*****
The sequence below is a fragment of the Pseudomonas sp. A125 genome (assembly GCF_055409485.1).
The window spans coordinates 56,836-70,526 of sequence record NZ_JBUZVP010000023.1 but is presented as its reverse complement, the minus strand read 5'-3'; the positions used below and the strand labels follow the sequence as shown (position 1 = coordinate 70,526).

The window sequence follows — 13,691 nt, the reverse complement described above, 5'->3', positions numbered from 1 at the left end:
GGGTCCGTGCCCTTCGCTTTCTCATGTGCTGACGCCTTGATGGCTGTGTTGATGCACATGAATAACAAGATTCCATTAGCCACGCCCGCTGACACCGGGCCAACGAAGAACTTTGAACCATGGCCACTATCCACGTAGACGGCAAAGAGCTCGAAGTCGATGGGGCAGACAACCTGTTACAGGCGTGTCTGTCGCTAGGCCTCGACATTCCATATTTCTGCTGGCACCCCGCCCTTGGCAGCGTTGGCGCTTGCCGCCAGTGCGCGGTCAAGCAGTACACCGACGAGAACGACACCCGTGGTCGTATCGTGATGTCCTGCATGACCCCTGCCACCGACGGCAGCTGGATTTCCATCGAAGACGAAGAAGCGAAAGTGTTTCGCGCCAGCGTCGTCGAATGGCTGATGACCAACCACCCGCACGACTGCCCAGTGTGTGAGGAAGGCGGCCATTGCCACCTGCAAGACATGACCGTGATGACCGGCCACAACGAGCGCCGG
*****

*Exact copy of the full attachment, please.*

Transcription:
The sequence below is a fragment of the Pseudomonas sp. A125 genome (assembly GCF_055409485.1).
The window spans coordinates 56,836-70,526 of sequence record NZ_JBUZVP010000023.1 but is presented as its reverse complement, the minus strand read 5'-3'; the positions used below and the strand labels follow the sequence as shown (position 1 = coordinate 70,526).

The window sequence follows — 13,691 nt, the reverse complement described above, 5'->3', positions numbered from 1 at the left end:
GGGTCCGTGCCCTTCGCTTTCTCATGTGCTGACGCCTTGATGGCTGTGTTGATGCACATGAATAACAAGATTCCATTAGCCACGCCCGCTGACACCGGGCCAACGAAGAACTTTGAACCATGGCCACTATCCACGTAGACGGCAAAGAGCTCGAAGTCGATGGGGCAGACAACCTGTTACAGGCGTGTCTGTCGCTAGGCCTCGACATTCCATATTTCTGCTGGCACCCCGCCCTTGGCAGCGTTGGCGCTTGCCGCCAGTGCGCGGTCAAGCAGTACACCGACGAGAACGACACCCGTGGTCGTATCGTGATGTCCTGCATGACCCCTGCCACCGACGGCAGCTGGATTTCCATCGAAGACGAAGAAGCGAAAGTGTTTCGCGCCAGCGTCGTCGAATGGCTGATGACCAACCACCCGCACGACTGCCCAGTGTGTGAGGAAGGCGGCCATTGCCACCTGCAAGACATGACCGTGATGACCGGCCACAACGAGCGCCGG